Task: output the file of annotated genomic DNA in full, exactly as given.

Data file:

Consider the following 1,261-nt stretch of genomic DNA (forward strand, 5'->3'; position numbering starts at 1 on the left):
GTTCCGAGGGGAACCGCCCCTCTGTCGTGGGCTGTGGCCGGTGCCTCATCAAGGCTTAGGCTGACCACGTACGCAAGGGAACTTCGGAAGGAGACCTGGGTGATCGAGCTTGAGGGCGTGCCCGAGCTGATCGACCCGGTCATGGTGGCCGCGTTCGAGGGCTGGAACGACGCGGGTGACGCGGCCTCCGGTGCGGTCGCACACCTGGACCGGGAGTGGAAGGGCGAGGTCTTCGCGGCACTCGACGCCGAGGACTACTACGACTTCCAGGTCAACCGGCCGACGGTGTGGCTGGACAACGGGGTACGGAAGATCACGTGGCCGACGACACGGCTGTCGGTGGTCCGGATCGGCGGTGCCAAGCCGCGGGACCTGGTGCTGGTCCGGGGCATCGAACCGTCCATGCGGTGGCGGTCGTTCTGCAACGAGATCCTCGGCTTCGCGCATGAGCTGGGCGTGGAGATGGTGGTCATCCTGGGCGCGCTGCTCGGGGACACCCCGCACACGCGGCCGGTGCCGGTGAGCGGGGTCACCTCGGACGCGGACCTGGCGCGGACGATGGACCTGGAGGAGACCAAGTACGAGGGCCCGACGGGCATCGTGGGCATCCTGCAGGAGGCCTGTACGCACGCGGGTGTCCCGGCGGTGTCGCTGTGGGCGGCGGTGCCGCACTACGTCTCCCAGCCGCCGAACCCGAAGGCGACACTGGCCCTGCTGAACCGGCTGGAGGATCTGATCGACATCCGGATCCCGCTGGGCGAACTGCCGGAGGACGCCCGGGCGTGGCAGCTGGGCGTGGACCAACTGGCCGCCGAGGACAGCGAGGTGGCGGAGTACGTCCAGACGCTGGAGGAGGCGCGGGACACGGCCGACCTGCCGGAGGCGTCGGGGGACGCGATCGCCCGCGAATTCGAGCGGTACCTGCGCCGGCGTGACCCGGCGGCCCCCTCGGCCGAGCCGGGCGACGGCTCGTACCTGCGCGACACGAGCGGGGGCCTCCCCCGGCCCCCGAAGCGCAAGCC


Consider the following 1,261-nt stretch of genomic DNA (forward strand, 5'->3'; position numbering starts at 1 on the left):
GTTCCGAGGGGAACCGCCCCTCTGTCGTGGGCTGTGGCCGGTGCCTCATCAAGGCTTAGGCTGACCACGTACGCAAGGGAACTTCGGAAGGAGACCTGGGTGATCGAGCTTGAGGGCGTGCCCGAGCTGATCGACCCGGTCATGGTGGCCGCGTTCGAGGGCTGGAACGACGCGGGTGACGCGGCCTCCGGTGCGGTCGCACACCTGGACCGGGAGTGGAAGGGCGAGGTCTTCGCGGCACTCGACGCCGAGGACTACTACGACTTCCAGGTCAACCGGCCGACGGTGTGGCTGGACAACGGGGTACGGAAGATCACGTGGCCGACGACACGGCTGTCGGTGGTCCGGATCGGCGGTGCCAAGCCGCGGGACCTGGTGCTGGTCCGGGGCATCGAACCGTCCATGCGGTGGCGGTCGTTCTGCAACGAGATCCTCGGCTTCGCGCATGAGCTGGGCGTGGAGATGGTGGTCATCCTGGGCGCGCTGCTCGGGGACACCCCGCACACGCGGCCGGTGCCGGTGAGCGGGGTCACCTCGGACGCGGACCTGGCGCGGACGATGGACCTGGAGGAGACCAAGTACGAGGGCCCGACGGGCATCGTGGGCATCCTGCAGGAGGCCTGTACGCACGCGGGTGTCCCGGCGGTGTCGCTGTGGGCGGCGGTGCCGCACTACGTCTCCCAGCCGCCGAACCCGAAGGCGACACTGGCCCTGCTGAACCGGCTGGAGGATCTGATCGACATCCGGATCCCGCTGGGCGAACTGCCGGAGGACGCCCGGGCGTGGCAGCTGGGCGTGGACCAACTGGCCGCCGAGGACAGCGAGGTGGCGGAGTACGTCCAGACGCTGGAGGAGGCGCGGGACACGGCCGACCTGCCGGAGGCGTCGGGGGACGCGATCGCCCGCGAATTCGAGCGGTACCTGCGCCGGCGTGACCCGGCGGCCCCCTCGGCCGAGCCGGGCGACGGCTCGTACCTGCGCGACACGAGCGGGGGCCTCCCCCGGCCCCCGAAGCGCAAGCC